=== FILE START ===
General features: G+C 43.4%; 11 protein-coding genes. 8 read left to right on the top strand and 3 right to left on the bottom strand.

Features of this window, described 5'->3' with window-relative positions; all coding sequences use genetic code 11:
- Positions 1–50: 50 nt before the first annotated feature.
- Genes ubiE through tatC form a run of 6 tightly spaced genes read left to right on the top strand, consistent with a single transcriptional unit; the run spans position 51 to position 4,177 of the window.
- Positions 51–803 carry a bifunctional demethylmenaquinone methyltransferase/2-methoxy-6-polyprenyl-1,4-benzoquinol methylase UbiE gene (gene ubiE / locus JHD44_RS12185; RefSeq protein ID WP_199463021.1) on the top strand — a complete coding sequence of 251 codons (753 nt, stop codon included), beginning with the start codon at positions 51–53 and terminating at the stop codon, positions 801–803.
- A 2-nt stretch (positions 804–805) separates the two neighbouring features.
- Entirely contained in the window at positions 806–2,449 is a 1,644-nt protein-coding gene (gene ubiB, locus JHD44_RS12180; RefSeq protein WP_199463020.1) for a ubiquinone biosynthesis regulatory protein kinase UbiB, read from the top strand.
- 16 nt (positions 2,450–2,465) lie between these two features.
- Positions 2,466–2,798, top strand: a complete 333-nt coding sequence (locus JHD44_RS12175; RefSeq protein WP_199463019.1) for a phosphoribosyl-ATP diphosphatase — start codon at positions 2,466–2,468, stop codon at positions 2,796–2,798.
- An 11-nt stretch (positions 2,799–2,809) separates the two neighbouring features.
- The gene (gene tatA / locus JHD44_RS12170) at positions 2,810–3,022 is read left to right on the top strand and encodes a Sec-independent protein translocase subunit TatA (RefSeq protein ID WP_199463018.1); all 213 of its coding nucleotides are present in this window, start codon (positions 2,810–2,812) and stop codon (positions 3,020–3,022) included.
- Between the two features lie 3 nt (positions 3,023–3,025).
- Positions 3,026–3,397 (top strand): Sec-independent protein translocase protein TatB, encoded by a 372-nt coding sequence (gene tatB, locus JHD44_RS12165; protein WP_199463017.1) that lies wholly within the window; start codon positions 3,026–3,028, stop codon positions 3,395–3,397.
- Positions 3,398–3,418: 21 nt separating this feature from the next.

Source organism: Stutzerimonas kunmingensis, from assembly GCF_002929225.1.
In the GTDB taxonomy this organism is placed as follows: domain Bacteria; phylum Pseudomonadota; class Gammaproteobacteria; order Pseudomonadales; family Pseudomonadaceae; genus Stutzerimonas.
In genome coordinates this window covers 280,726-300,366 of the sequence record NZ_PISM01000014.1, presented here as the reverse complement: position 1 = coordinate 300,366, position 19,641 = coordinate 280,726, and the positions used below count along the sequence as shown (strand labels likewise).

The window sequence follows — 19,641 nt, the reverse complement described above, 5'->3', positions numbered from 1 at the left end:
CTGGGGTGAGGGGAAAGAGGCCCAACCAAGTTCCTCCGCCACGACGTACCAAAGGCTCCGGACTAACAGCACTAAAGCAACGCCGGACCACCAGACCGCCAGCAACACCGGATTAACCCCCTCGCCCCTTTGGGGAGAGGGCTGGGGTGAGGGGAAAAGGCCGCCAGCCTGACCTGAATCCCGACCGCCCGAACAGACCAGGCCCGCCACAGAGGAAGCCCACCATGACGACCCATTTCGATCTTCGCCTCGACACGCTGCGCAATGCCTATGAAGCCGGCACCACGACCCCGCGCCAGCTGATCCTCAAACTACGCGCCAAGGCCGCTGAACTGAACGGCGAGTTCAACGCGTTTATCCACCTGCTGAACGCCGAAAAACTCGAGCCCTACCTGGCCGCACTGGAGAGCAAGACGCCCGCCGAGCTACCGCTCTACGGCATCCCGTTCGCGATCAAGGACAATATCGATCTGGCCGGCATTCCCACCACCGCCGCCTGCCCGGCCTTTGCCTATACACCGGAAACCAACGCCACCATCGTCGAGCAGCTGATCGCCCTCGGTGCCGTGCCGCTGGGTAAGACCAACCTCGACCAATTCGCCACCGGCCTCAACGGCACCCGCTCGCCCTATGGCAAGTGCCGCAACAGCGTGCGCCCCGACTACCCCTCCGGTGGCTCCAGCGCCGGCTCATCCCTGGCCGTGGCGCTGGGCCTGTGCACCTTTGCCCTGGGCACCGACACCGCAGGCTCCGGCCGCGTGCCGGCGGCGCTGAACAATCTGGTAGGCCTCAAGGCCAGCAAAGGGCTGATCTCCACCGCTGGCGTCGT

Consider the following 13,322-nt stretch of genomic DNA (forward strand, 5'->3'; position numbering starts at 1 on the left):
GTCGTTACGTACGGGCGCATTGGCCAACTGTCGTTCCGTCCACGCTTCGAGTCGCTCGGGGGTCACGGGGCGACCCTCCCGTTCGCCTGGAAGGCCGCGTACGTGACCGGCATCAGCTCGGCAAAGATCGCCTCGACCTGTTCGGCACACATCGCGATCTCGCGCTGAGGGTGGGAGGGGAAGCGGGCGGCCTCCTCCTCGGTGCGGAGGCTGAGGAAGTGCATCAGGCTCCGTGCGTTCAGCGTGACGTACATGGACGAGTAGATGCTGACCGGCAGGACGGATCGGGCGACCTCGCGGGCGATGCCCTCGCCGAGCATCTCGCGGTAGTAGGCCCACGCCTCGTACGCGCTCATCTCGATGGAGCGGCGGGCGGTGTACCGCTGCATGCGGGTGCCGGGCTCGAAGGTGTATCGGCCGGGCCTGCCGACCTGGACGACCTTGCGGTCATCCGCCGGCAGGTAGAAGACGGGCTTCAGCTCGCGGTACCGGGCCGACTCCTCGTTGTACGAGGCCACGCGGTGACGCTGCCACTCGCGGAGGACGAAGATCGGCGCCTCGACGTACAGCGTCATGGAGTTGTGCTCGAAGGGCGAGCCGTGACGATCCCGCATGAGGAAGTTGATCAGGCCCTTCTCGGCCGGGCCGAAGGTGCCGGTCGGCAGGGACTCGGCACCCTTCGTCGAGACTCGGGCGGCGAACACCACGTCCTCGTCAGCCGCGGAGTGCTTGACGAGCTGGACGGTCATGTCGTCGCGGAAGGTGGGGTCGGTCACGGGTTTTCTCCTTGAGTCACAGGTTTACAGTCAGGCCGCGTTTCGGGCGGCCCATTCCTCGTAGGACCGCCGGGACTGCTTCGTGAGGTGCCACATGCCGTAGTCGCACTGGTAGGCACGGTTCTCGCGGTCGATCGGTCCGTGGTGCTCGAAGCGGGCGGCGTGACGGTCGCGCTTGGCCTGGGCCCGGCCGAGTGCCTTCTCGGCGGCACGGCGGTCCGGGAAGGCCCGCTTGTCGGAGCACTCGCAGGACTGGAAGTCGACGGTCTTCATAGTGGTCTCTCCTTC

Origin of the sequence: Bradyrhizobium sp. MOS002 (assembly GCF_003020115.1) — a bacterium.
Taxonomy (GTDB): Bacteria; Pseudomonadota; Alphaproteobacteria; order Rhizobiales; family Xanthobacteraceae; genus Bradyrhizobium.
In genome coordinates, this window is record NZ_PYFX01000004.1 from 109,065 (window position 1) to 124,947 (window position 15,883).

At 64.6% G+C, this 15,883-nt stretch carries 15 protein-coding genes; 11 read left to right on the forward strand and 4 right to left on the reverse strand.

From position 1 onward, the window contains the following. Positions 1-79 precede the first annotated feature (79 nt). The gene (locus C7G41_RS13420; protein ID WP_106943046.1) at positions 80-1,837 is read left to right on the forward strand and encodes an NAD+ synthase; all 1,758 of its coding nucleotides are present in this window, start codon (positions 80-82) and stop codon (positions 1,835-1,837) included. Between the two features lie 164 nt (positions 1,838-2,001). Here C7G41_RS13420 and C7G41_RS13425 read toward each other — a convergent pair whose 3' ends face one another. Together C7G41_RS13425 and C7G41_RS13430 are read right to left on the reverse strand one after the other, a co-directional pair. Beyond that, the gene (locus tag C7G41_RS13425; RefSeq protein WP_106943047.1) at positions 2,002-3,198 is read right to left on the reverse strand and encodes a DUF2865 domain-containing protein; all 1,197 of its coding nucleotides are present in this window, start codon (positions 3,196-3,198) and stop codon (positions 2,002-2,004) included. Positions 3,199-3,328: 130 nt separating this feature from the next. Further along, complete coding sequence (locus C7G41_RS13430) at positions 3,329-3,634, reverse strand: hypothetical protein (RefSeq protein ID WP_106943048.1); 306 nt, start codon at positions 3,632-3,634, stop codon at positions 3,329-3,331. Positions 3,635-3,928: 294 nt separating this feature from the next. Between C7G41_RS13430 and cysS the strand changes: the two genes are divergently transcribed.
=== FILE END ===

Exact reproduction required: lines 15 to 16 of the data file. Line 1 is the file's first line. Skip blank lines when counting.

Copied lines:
Source organism: Stutzerimonas kunmingensis, from assembly GCF_002929225.1.
In the GTDB taxonomy this organism is placed as follows: domain Bacteria; phylum Pseudomonadota; class Gammaproteobacteria; order Pseudomonadales; family Pseudomonadaceae; genus Stutzerimonas.